Premier League Football club Chelsea and its owner Roman Abramovich now have huge implications looming over them as the owner has had his assets frozen. The Chelsea teams have been granted a special general licence to compete for the rest of the season under unprecedented conditions.
Tickets for their upcoming match will be valid, but then no more will be sold to the general public. Only seasoned ticket holders will be allowed to attend future matches.
Abramovich was planning to sell the football club but that is on hold until at least 31st of May when the licence expires. All proceeds were to be donated to the victims of Ukraine.
Chelsea is still to receive the broadcast fees but they are to remain frozen as not to benefit Abramovich at all. Existing merchandise can still be sold but none of the profit is to benefit the club and no stock can be refilled.
There is also doubt now with commercial sponsorships. They have a £60m yearly kit contract with Nike that expires in 2032. Nike may wait until the situation unfolds with the sale before making any decisions. They also have a £40m t-shirt sponsorship with telecom 3. No word on this.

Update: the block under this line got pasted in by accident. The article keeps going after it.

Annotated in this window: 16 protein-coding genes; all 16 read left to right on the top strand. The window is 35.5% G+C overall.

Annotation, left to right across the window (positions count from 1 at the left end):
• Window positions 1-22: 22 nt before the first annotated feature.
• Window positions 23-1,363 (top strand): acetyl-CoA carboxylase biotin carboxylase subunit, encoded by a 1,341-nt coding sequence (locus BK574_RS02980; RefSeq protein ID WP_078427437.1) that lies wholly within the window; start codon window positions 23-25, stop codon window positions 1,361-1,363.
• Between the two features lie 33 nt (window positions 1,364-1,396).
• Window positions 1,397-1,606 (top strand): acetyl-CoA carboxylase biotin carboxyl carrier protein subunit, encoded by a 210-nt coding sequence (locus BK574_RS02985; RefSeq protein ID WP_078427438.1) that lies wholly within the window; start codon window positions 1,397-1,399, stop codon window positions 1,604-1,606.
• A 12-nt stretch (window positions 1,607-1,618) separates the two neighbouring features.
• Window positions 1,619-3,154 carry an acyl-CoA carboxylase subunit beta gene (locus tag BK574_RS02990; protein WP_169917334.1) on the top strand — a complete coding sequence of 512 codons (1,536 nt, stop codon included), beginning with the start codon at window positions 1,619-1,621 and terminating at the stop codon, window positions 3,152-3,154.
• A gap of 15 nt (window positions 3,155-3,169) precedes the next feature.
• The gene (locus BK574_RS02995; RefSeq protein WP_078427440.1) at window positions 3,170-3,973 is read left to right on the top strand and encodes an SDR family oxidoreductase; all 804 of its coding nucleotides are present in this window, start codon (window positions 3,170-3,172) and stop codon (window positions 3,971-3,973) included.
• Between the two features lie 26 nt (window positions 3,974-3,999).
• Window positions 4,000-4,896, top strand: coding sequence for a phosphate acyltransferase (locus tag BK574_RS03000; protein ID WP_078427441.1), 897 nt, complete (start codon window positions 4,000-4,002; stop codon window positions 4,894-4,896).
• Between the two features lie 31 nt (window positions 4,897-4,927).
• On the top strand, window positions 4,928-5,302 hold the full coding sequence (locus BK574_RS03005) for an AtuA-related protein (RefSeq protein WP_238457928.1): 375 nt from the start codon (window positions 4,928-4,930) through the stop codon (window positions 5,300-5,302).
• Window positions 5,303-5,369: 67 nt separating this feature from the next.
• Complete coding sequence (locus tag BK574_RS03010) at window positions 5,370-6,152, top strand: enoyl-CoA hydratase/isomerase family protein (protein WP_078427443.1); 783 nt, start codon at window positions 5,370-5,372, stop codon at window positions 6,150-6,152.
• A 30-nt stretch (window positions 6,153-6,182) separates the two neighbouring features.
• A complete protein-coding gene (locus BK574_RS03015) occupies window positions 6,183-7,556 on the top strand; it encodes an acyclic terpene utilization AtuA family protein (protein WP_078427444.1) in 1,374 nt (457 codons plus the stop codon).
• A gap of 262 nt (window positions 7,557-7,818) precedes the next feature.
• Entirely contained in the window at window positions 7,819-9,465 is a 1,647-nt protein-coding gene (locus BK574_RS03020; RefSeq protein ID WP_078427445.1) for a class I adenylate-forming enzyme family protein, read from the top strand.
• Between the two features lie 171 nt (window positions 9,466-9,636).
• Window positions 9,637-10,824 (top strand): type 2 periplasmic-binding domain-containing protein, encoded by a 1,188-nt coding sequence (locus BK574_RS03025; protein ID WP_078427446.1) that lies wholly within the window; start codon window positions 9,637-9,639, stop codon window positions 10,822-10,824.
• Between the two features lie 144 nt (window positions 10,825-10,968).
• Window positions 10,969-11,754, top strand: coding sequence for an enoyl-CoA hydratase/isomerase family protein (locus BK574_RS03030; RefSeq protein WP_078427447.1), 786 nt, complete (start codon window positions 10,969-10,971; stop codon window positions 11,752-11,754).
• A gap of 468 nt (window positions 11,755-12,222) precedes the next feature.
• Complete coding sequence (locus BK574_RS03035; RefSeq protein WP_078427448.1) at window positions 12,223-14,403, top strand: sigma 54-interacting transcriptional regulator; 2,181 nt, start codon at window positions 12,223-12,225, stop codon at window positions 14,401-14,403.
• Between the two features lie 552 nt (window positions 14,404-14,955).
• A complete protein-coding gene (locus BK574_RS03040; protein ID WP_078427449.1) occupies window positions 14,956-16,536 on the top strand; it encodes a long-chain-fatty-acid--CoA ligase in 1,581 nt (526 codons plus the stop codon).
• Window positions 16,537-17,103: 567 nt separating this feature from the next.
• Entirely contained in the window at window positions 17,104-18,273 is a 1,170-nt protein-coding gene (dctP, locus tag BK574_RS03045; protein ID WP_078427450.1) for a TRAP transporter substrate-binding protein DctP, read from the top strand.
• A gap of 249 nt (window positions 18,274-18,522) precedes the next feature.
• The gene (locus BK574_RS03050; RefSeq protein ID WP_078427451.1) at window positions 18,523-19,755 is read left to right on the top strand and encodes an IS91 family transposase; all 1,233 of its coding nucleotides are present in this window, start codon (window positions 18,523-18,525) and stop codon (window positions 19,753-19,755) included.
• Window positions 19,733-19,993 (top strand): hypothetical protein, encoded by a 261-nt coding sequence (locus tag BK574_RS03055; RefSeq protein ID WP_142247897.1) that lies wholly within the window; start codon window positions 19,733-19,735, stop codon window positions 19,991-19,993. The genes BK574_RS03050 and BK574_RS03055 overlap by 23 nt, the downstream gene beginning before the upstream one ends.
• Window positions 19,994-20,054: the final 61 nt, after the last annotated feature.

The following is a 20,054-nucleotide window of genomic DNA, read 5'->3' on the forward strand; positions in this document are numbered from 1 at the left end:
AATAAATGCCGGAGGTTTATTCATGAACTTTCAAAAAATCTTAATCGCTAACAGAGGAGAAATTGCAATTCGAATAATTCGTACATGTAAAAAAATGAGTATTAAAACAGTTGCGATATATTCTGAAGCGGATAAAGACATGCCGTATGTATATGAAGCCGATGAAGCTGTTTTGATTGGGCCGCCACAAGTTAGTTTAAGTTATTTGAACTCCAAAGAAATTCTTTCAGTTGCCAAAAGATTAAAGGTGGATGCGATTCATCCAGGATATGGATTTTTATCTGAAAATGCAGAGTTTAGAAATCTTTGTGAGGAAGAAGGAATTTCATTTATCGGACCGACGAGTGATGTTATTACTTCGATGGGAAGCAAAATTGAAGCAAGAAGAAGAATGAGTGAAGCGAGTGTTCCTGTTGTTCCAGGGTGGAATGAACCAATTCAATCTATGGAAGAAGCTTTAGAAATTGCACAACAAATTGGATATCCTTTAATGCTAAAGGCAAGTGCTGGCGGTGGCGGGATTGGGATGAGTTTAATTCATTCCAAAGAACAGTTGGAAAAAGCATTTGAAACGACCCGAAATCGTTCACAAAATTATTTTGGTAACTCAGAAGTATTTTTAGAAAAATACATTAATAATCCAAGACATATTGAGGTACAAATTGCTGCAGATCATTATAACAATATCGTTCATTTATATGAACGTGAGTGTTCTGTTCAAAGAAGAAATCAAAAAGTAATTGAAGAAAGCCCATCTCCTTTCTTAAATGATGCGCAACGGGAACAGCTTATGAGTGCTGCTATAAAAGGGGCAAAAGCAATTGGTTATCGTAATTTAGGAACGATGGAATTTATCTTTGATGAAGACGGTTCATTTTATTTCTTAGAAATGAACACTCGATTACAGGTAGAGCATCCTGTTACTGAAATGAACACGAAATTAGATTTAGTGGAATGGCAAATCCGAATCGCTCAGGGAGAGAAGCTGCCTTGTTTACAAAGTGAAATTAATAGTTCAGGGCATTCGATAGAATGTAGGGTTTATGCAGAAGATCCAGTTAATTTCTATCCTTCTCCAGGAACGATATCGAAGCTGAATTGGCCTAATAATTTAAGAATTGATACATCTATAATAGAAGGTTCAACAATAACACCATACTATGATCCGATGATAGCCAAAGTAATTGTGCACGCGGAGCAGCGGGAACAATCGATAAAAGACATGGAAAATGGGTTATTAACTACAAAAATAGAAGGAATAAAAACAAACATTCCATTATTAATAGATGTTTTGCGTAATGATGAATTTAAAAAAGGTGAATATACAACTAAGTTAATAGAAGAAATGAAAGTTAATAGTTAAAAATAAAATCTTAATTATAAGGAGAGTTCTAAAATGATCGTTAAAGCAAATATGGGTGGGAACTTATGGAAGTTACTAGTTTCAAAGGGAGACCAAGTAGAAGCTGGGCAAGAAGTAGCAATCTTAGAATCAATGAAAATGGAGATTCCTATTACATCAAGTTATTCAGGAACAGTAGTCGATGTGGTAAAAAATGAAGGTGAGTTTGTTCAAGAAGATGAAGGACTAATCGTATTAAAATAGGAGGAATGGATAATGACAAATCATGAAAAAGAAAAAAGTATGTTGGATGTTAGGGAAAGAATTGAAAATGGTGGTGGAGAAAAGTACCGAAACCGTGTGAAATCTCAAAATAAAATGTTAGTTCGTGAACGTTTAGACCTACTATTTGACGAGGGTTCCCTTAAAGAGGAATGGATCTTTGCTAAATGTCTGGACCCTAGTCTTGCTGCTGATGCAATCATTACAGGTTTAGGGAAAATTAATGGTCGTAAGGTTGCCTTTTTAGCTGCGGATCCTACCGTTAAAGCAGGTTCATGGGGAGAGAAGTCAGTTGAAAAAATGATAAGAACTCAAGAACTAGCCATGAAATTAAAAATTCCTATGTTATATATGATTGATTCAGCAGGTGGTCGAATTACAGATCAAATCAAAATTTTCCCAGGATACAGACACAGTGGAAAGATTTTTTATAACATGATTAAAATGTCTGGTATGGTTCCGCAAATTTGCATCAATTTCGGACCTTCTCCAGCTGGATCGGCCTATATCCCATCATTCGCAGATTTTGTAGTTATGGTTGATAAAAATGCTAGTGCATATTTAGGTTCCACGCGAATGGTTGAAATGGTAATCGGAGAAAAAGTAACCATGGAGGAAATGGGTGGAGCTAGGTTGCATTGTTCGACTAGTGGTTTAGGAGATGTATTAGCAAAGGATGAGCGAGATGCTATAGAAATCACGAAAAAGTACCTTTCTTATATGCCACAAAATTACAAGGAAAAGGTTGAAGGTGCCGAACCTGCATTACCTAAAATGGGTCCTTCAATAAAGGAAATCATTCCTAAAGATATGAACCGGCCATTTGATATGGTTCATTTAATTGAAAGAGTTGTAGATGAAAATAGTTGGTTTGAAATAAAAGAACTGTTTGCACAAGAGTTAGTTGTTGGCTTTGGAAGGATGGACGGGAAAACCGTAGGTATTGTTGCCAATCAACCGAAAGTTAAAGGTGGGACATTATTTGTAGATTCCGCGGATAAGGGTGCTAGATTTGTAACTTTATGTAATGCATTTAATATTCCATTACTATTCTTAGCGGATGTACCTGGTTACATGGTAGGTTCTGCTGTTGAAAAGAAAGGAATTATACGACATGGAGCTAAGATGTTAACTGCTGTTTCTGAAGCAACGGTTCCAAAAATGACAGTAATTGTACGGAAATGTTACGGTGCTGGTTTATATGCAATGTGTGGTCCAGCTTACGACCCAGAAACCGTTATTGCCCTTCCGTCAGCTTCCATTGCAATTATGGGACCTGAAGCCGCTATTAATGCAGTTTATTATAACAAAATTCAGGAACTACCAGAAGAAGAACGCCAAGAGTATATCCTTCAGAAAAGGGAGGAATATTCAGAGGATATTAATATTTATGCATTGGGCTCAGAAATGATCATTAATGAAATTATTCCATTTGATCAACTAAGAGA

Their other contracts with Hyundai and Hublot, worth over £20m expire at the end of the season.
The licence also restricts the costs of hosting matches. This will affect their ability to play away games in the European league, such as the Champion’s League.
Only existing maintenance can be done on their stadium and training centre, no upgrading.
They also cannot trade players, meaning that Chelsea could be stuck with these players for the unforeseeable future.
Abramovich has moved two of his superyachts out of England’s waters, fearing they would have been impounded. The sale of two of his homes looks like they may not proceed either.
Abramovich also has shares in a steel manufacturer, Evraz. He can not sell them either.
The British government, while placing these sanctions have stated “Evraz is or has been involved in providing financial services, or making available funds, economic resources, goods or technology that could contribute to destabilising Ukraine or undermining or threatening the territorial integrity, sovereignty or independence of Ukraine – which includes potentially supplying steel to the Russian military which may have been used in the production of tanks.”